The annual reception to new members of the University was held in Sanders Theatre last night. Professor Shaler presided and introduced President Eliot, who said in part.
"It is a common error to suppose that the men of this University live in rooms the walls of which are covered with embossed leather; t at they have at hand every luxury of modern life. As a matter of fact, there are but few such. The great majority are of moderate means; and it is this diversity of condition that makes the experience of meeting men here so valuable.
Nearly all these men come here with well-defined ambitions. Few have no serious object in coming, and few fail to respond to the call of duty. The enthusiasm with which the students helped the University to care for the Cuban teachers is ample proof of this. However trying the work, however much of good judgment and patience it required, they were always glad to meet every responsibility.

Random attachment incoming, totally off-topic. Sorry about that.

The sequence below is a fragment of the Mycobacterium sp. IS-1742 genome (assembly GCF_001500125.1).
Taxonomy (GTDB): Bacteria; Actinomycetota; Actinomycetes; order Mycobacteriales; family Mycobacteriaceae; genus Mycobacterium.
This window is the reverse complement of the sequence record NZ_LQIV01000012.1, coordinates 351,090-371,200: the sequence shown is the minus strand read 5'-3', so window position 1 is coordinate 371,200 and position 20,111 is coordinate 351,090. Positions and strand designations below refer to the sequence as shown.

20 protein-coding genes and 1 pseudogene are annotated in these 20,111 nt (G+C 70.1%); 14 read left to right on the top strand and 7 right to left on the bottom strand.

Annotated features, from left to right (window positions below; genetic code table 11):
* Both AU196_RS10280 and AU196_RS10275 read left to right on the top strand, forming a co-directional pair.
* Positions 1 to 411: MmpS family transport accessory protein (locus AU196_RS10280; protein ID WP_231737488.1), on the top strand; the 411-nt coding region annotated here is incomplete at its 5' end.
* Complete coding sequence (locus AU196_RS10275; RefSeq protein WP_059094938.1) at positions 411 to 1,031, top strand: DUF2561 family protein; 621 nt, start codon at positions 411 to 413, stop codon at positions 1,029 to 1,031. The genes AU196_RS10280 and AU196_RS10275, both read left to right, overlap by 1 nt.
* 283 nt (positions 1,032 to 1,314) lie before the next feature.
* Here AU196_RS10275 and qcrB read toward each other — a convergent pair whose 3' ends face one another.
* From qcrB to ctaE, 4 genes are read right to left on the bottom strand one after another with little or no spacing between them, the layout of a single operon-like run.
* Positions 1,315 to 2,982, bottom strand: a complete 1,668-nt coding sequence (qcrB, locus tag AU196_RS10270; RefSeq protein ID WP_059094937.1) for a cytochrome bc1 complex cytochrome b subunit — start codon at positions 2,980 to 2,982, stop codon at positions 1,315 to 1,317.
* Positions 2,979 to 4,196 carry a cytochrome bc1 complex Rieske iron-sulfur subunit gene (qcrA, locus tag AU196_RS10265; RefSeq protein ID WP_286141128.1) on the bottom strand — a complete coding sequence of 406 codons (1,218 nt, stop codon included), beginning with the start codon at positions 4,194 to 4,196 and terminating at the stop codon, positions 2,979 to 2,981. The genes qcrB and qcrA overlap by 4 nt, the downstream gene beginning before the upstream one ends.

A noteworthy fact to be remembered in this connection is the age of these men. Few were more than twenty-three years old. The growing habit of spending long years in preparation for a life work is a grave error. As soon as a man or a woman can do strenuous work in the world, that will be found the best training. A course of study should only be long enough to win power; the sooner you begin to use it the better. Do not get in four years what you can get in three. Our aim in life is not to work for our own improvement; we must work on that we may in this way be of service to others."
The other speakers were Mr. James Myers, Rev Edward Cummings, Professor Hollis, and J. W. Hallowell '01.